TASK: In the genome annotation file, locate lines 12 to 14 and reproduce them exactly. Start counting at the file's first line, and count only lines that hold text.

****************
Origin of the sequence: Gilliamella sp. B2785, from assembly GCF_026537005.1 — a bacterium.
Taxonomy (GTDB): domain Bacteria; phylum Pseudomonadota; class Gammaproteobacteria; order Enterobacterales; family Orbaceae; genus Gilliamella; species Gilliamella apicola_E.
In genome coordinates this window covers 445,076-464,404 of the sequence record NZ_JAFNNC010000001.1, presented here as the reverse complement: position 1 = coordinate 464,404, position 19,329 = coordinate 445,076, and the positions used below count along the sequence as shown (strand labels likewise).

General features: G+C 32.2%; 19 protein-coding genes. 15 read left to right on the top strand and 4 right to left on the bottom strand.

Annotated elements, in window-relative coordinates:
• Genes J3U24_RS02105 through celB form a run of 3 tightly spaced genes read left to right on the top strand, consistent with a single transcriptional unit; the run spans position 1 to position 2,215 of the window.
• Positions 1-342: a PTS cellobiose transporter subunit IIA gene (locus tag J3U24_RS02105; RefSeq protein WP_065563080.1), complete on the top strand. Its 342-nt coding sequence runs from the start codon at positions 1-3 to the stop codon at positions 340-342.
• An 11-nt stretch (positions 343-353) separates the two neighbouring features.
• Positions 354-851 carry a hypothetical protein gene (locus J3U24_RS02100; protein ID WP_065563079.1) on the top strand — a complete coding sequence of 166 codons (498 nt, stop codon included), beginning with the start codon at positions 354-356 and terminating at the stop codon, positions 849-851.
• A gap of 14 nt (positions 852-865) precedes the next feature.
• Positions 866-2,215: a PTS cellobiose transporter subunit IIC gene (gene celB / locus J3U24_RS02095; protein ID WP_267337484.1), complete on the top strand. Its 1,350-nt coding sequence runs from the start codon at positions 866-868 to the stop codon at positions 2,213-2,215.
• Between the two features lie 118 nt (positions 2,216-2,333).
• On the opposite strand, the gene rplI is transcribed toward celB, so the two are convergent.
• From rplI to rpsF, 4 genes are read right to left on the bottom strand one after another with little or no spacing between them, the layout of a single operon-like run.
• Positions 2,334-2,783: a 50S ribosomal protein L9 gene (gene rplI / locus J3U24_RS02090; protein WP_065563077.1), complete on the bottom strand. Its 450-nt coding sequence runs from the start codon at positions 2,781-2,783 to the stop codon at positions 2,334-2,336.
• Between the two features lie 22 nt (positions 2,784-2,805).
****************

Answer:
• Between the two features lie 118 nt (positions 2,216-2,333).
• On the opposite strand, the gene rplI is transcribed toward celB, so the two are convergent.
• From rplI to rpsF, 4 genes are read right to left on the bottom strand one after another with little or no spacing between them, the layout of a single operon-like run.